Sir Patrick reflects on stallion might

26 Sep 2015

Story courtesy of Dennis Ryan, The Informant

As he came to terms this morning with the death of Zabeel, Sir Patrick Hogan reflected on the good fortune he was blessed with to stand the champion stallion and before that his own great sire Sir Tristram.

Zabeel passed away overnight in his paddock at Cambridge Stud aged 29, having been retired from active duties in 2013. He had stood at Cambridge Stud since 1991, 15 years after Sir Tristram had begun his illustrious career as the foundation stallion at the world famous nursery.

“I can cast my mind back to being a young fella at 17 when my father got Blueskin to stand at Fencourt Stud in 1956,” Hogan told “That was when I decided the breeding industry, working with horses, was where I wanted to be.

“I had my dreams even then of one day standing a champion stallion, but who in their wildest dreams would expect to first get a Sir Tristram and then a Zabeel?

“I was the lucky person to be blessed with two great stallions. Between them they became my business and my life in making Cambridge Stud what it became.”

As much as it hurts to farewell the champion stallion who to date has sired 44 Group One winners ? one less than Sir Tristram ? Hogan is pragmatic in accepting what has come to pass.

“It had to come, we know that, and in fairness over the last four or five days I had noticed a little change in that bold eye that was Zabeel. It just seemed to have lost some of its gleam.

“We knew that day would come - it comes to us all, horse or human, none of us can dodge it.

“He will be buried alongside his sire Sir Tristram in the very same tradition, with his tail facing the sunrise and his head facing the sunset.”

Sir Tristram, who shared with his greatest son membership of the New Zealand Racing Hall of Fame, was laid to rest in the Cambridge Stud courtyard following his death in 1997 at the age of 26.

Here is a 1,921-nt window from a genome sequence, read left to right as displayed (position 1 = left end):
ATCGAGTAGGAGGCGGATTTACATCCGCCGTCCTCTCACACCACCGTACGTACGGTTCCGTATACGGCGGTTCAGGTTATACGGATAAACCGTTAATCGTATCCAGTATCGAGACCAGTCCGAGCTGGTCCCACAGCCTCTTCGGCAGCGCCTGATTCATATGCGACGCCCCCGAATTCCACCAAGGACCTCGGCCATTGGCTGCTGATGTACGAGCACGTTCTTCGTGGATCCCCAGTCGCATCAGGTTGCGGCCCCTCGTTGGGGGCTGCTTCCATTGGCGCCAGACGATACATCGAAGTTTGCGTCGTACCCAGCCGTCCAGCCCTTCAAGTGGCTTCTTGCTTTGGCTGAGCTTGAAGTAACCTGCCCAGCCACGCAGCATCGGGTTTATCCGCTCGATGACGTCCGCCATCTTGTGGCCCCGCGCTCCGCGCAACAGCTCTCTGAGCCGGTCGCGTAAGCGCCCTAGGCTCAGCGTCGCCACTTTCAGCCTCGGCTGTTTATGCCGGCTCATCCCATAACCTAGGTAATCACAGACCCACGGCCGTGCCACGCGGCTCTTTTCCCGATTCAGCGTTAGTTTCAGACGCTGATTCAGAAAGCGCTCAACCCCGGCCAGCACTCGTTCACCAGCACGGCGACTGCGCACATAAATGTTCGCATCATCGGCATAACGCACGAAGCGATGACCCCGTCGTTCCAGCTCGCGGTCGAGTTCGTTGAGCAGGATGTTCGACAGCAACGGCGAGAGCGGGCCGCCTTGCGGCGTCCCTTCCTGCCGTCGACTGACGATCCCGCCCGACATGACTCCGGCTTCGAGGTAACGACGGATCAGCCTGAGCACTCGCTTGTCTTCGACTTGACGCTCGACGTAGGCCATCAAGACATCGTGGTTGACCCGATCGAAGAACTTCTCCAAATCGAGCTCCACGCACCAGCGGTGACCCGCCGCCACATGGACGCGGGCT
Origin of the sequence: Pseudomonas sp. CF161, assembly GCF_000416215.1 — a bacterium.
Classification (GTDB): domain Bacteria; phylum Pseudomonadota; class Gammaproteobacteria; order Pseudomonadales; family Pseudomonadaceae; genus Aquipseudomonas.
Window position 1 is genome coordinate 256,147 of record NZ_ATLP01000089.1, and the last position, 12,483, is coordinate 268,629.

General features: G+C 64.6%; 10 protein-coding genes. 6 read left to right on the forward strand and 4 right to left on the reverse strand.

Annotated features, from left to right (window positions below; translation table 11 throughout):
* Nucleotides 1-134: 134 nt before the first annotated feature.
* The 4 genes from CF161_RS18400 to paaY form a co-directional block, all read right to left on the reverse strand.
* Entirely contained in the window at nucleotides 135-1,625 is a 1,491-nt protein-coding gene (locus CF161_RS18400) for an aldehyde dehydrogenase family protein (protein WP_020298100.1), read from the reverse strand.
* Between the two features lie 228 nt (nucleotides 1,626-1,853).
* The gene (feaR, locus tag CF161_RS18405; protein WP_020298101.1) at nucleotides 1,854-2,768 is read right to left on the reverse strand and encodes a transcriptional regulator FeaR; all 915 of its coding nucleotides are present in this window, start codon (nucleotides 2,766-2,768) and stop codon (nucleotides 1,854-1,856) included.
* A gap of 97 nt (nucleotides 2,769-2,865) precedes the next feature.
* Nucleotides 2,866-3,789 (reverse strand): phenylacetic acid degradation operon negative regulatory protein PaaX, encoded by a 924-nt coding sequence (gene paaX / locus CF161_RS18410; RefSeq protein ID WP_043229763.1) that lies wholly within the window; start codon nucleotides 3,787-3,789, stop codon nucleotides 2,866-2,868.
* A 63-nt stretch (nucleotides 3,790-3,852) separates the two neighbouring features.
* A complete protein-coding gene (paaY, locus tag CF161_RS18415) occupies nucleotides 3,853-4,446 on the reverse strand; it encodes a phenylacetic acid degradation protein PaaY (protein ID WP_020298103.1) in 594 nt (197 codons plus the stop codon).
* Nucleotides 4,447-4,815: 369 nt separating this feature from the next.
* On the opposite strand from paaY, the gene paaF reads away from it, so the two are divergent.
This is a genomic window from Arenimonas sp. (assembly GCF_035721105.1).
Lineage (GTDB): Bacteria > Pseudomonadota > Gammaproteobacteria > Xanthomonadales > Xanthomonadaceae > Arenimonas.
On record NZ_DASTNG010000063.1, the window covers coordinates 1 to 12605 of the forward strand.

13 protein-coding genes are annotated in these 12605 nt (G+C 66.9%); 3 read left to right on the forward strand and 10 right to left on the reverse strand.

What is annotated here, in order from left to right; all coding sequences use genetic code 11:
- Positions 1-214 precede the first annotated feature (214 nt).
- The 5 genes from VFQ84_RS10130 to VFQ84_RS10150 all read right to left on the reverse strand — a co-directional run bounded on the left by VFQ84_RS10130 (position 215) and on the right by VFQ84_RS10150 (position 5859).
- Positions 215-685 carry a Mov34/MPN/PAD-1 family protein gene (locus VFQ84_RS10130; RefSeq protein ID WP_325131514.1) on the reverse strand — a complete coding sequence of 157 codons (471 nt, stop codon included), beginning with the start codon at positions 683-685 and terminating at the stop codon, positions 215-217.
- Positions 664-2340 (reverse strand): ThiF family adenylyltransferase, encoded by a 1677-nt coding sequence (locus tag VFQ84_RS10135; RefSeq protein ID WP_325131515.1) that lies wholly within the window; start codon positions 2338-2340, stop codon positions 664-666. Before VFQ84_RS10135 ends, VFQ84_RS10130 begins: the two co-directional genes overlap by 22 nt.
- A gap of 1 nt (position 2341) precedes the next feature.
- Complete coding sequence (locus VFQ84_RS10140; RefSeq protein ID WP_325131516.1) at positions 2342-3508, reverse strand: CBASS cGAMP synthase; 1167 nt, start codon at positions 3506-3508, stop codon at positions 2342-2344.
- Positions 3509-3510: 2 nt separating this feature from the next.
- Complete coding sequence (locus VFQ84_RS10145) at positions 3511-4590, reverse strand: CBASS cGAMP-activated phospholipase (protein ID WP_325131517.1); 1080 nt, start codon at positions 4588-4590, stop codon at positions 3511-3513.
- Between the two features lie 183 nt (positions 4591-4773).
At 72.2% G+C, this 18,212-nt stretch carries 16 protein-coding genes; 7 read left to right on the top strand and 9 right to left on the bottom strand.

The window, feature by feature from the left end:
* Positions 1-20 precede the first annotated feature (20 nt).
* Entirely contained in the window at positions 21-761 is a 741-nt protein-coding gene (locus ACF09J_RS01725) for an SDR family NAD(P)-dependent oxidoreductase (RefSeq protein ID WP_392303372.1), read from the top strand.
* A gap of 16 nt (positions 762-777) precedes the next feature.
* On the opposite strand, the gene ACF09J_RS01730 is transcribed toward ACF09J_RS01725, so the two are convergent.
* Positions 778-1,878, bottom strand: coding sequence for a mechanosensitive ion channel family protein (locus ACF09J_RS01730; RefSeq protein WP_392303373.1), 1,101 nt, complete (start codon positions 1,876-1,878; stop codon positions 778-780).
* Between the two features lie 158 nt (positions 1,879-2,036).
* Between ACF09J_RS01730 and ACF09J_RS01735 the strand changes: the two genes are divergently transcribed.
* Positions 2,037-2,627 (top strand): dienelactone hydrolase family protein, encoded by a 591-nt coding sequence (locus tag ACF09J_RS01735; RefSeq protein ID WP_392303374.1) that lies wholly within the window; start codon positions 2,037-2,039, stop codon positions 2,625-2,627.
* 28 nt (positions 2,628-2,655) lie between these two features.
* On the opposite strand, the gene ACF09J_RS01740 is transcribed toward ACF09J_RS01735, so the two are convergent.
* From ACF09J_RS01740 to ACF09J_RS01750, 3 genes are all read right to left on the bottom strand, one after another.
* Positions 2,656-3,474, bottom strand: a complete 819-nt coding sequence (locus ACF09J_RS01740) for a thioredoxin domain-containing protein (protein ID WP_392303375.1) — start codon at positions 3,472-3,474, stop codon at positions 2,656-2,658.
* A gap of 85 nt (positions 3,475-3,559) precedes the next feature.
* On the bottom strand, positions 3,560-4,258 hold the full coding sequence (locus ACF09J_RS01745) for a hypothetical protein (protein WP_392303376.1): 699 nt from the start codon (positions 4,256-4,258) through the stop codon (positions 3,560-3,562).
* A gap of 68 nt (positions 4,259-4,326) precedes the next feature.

His 45 Group One winners included the Melbourne Cup winners Gurner’s Lane, Empire Rose and Brew, while Zabeel sired the Cup trio of Might And Power, Jezabeel and Efficient. Might And Power also won the Caulfield Cup and the Cox Plate, and the latter race was also claimed by the Zabeel progeny Octagonal, Savabeel and Maldivian.

Zabeel’s raft of titles includes champion Australian sire twice, champion New Zealand sire four times, champion Dewar (NZ/Aus) stallion 15 times, and champion Australian broodmare sire and New Zealand broodmare sire three times each.

Savabeel is leading the way as a sire for the next generation established by Sir Tristram, having taken his first New Zealand premiership in 2014-15 and compiling a progeny record headed by 10 Group One winners. Zabeel’s sire sons also include Reset (30 SW), Octagonal (25 SW) and Don Eduardo (10 SW).

His distaff influence is now being reflected in emerging Cambridge Stud stallion Tavistock, with the strength of the cross over Zabeel mares illustrated by the likes of Werther, Hasselhoof and last week’s Melbourne winner Tarzino.

“When I spent some time with Zabeel this morning saying my last goodbyes, I told him his job wasn’t done yet,” said Hogan. “He’s still got two and three-year-olds to race and of the 45 mares I’m sending to Tavistock this year, 20 of them are daughters of Zabeel.”